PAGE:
Evidence by Roderick MundayEvidence by Roderick Munday


byRoderick Munday

Paperback | June 10, 2017

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The Core Text series takes the reader straight to the heart of the subject, providing a reliable and invaluable guide for students of law at all levels. Written by leading academics and renowned for their clarity, these concise texts explain the intellectual challenges of each area of the law.Munday's Evidence provides students with a succinct yet thought-provoking introduction to all of the key areas covered on undergraduate law of evidence courses. Vibrant and engaging, the book sets out to demystify a traditionally intimidating area of law. Probing analysis of the issues, bothhistoric and current, ensures that the text contains a thorough exploration of the "core" of the subject. Whether used as a primer, core text, or as a reintroduction to the subject, Evidence is the ideal companion for those keen to grasp the core principles and current law of evidence.Online Resource Centre:This book is accompanied by an open access Online Resource Centre, including:* Answer guidance to questions in the text* Useful weblinks* Legal updateswww.oxfordtextbooks.co.uk/orc/munday9e/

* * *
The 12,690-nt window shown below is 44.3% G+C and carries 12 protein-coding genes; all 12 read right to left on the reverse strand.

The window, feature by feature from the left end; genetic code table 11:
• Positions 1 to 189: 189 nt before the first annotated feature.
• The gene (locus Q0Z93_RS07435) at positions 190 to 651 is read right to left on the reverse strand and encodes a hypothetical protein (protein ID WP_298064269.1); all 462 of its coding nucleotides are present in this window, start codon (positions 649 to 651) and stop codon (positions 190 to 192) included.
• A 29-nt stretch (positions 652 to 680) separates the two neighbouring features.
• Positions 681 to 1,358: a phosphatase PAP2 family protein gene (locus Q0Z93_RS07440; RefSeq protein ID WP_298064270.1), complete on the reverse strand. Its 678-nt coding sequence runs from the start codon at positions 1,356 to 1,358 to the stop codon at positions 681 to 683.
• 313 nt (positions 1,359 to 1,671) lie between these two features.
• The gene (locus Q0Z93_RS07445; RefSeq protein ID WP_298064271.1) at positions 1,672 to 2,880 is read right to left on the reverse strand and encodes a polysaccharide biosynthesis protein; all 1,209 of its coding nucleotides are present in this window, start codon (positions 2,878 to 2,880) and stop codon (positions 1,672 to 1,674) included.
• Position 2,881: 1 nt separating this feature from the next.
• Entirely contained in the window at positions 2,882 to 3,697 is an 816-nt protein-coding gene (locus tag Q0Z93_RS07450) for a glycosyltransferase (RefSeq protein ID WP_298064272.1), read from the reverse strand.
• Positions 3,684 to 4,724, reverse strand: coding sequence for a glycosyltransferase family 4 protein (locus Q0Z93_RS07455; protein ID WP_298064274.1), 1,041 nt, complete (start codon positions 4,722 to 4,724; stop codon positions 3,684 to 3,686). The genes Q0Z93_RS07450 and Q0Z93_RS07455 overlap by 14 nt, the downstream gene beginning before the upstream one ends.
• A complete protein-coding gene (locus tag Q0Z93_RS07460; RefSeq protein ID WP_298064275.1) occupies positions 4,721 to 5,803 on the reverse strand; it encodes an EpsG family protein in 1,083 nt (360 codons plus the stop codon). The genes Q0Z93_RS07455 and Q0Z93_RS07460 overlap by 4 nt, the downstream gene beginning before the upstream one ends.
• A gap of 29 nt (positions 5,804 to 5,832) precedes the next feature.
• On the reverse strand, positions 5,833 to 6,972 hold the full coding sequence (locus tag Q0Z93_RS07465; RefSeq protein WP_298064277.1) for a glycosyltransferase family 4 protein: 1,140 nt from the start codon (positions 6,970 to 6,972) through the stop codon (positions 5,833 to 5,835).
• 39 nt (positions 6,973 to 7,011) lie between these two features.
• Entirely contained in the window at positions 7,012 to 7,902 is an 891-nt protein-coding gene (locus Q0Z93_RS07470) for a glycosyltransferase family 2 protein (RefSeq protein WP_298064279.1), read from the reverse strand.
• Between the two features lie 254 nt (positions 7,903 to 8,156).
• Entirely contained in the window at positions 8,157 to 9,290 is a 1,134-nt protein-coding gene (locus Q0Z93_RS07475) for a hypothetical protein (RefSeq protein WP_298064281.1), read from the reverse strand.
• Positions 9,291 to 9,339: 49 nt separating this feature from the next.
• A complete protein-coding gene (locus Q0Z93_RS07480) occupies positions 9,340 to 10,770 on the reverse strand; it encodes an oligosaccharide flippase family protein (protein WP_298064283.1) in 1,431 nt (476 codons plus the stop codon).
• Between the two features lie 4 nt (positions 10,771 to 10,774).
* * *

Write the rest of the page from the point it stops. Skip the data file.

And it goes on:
Roderick Munday is a Reader Emeritus in Law and Affiliated Lecturer at the University of Cambridge. He is a Fellow Emeritus at Peterhouse, Cambridge. Along with Evidence, he is also the author of Agency: Law and Principles (OUP: 2016) as well as a co-author of Commercial Law: Text, Cases, and Materials (OUP: 2017).
Title:EvidenceFormat:PaperbackDimensions:609 pages, 9.69 × 6.73 × 0.03 inPublished:June 10, 2017Publisher:Oxford University PressLanguage:English

The following ISBNs are associated with this title:

ISBN - 10:019878872X

ISBN - 13:9780198788720

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Table of Contents

1. Relevance and admissibility of evidence2. Presumptions and the burden of proof3. Witnesses: competence, compellability, and various privileges4. The course of the trial5. Witnesses' previous consistent statements and the remnants of the rule against narrative6. Character and credibility7. Evidence of the defendant's bad character8. The opinion rule and the presentation of expert evidence9. The rule against hearsay10. Confessions11. Drawing adverse inferences from a defendant's omissions, lies, or false alibis12. Identification evidence

Editorial Reviews

Review from previous edition: "Roderick Munday's book attempts to demystify the rules of evidence. In my view, the attempt is a commendable success. I wish I had this book when I was studying evidence!" --New Law Journal